The White House decision memorandum also directs that we prepare "the most complete lists possible" of items being held and scheduled for release during the remainder of this calendar year. To this end we are subjecting our files to renewed scrutiny assisted now by detailed reports from both State's Office of Munitions Control and the Customs Service. We are also tasking the Services to provide necessary additional data. Suppliers operating under FMS contracts will also be queried though no instructions are being issued that would curtail direct shipments to Pakistan's agents.
We continue to differ strongly with State over modus operandi with respect to our relationship with Pakistan. State has recommended a limited term total ban on military shipments. I strongly believe that an announced embargo, however temporary in nature, will transmit a signal so damaging to our relations with Islamabad as to render them irretrievable for the indefinite future. Similarly, I believe that a policy modification that would limit Pakistan to procurement of spare parts only for its nonlethal equipment would have an almost equally negative effect.
It has been argued that our economic aid program, which I presume would be continued, is far larger and more important to Pakistan's development and well-being than is our small military sales program. While in extrinsic terms this is indisputable, it fails to address the fact that Pakistan's restoration of anything approaching normalcy depends entirely on the stability of a martial law regime. Its success, in turn, depends on a reasonable maintenance of morale and discipline in the armed forces. The vision of the almost half of its inventory of equipment still of U.S. origin becoming useless would almost certainly destroy what morale and discipline now remains. As a concomitant Pakistan might fall entirely within China's orbit.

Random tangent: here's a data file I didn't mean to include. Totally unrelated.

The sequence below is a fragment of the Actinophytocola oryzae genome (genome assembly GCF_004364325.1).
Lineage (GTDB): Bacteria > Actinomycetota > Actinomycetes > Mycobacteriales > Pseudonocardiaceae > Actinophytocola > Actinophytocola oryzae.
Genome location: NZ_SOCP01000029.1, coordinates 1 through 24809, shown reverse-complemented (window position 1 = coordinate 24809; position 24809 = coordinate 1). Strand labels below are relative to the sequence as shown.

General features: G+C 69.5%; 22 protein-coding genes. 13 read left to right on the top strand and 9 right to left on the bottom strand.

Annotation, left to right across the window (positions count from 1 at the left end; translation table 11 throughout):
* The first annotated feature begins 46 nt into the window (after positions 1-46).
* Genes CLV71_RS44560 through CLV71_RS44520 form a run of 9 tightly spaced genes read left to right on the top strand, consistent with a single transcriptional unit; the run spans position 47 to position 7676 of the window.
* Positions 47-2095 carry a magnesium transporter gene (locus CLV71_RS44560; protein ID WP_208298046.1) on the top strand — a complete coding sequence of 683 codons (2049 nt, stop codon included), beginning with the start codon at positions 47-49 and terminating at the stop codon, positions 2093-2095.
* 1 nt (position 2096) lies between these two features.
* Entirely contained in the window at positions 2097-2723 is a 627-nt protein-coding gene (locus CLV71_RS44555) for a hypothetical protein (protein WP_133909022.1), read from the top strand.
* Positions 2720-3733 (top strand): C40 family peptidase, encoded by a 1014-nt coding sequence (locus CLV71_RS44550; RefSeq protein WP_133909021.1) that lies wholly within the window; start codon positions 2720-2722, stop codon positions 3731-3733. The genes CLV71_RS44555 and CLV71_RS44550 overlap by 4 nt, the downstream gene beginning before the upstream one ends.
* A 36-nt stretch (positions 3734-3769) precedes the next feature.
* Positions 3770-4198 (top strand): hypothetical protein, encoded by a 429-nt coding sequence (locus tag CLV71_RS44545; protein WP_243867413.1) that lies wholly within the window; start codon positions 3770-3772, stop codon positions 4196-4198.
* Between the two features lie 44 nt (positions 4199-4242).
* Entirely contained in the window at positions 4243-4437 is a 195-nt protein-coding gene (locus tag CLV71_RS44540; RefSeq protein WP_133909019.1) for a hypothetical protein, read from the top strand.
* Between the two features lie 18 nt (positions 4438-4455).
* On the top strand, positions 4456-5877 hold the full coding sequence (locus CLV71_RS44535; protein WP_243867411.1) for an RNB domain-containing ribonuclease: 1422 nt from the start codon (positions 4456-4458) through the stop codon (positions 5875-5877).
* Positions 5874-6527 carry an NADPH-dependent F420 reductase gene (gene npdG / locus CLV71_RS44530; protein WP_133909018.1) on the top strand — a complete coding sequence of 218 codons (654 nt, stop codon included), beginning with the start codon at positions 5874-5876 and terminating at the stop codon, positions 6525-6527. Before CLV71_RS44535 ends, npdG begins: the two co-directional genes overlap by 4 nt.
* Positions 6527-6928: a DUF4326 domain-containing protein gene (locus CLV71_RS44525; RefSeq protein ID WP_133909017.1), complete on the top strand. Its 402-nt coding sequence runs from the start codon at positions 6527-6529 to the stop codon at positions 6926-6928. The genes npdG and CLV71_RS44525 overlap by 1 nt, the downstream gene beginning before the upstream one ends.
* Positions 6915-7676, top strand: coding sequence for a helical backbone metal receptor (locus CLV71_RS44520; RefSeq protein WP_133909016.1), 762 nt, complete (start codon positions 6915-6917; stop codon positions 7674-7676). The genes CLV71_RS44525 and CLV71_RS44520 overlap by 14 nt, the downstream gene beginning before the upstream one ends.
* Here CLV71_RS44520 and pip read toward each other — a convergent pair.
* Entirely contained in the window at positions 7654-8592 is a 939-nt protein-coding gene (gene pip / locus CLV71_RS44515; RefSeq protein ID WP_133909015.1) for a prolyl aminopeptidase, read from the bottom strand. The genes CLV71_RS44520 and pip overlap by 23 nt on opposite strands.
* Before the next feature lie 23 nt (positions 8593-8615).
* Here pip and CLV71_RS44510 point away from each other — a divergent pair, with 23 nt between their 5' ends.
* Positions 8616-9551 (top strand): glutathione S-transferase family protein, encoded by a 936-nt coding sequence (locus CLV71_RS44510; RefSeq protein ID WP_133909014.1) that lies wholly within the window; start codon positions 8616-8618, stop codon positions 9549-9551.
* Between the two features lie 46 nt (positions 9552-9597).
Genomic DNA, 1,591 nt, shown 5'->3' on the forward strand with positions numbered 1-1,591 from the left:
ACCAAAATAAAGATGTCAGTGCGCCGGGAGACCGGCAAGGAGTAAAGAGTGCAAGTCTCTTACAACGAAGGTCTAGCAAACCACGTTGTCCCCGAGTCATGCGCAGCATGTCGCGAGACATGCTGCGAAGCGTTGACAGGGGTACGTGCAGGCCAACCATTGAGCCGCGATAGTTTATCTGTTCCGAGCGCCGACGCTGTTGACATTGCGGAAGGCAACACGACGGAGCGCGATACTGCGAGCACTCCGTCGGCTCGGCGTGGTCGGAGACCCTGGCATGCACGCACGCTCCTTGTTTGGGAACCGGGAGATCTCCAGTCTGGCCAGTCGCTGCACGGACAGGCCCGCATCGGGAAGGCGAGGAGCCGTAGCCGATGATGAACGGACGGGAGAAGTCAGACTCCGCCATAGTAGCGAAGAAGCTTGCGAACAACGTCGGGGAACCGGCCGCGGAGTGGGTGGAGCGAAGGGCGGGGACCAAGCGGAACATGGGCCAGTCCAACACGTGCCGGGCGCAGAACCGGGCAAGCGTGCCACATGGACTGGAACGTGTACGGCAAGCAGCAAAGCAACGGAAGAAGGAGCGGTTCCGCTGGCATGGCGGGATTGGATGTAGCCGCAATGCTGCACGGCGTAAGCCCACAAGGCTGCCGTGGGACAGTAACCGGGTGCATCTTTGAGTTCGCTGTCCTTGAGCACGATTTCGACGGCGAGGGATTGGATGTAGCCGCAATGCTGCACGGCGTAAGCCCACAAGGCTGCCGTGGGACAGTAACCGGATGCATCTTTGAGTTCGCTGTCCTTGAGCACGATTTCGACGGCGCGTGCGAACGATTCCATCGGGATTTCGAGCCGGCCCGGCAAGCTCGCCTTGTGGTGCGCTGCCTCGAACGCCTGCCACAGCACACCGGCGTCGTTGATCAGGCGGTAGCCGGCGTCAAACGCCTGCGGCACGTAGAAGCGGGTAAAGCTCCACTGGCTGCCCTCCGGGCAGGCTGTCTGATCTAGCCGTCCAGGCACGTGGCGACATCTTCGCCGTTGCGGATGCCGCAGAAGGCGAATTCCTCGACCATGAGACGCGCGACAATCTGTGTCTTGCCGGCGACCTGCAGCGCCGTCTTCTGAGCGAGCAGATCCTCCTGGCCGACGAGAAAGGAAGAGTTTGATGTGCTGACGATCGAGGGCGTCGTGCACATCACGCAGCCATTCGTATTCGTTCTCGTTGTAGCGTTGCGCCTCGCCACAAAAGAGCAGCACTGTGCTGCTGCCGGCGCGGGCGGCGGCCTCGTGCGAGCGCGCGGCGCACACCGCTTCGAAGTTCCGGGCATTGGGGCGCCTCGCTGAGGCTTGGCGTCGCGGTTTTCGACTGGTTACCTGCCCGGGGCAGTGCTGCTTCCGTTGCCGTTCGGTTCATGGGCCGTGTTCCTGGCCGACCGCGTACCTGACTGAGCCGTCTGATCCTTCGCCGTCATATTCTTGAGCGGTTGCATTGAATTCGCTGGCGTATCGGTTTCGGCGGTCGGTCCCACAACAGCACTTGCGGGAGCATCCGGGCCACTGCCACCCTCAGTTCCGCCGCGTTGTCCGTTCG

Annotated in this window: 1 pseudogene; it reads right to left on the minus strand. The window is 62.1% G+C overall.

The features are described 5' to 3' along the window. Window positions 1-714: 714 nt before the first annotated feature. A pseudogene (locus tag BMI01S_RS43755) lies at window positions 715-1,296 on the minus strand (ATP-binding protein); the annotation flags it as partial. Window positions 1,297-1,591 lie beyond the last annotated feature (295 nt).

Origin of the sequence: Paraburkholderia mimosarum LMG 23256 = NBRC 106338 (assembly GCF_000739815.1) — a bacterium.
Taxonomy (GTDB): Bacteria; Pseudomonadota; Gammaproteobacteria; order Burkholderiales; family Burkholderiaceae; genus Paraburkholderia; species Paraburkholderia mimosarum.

3 On June 25 Haig sent a memorandum to Brigadier General Robert Pursley, Military Assistant to the Secretary of Defense, in which Haig conveyed the decision made by President Nixon on June 25 on military supplies for Pakistan; see Document 78.
A secondary consideration behind the basic foreign policy issues in importance, nevertheless an important one for Defense is the monetary cost of suspension or cancellation of any significant portion of the current program. We have in process as much as $40 million in undelivered matériel under contracts going back over the last several years (including 300 APCs covered by the one-time exception). Cancellation or diversion of this large a program would have considerable impact on the Defense budget.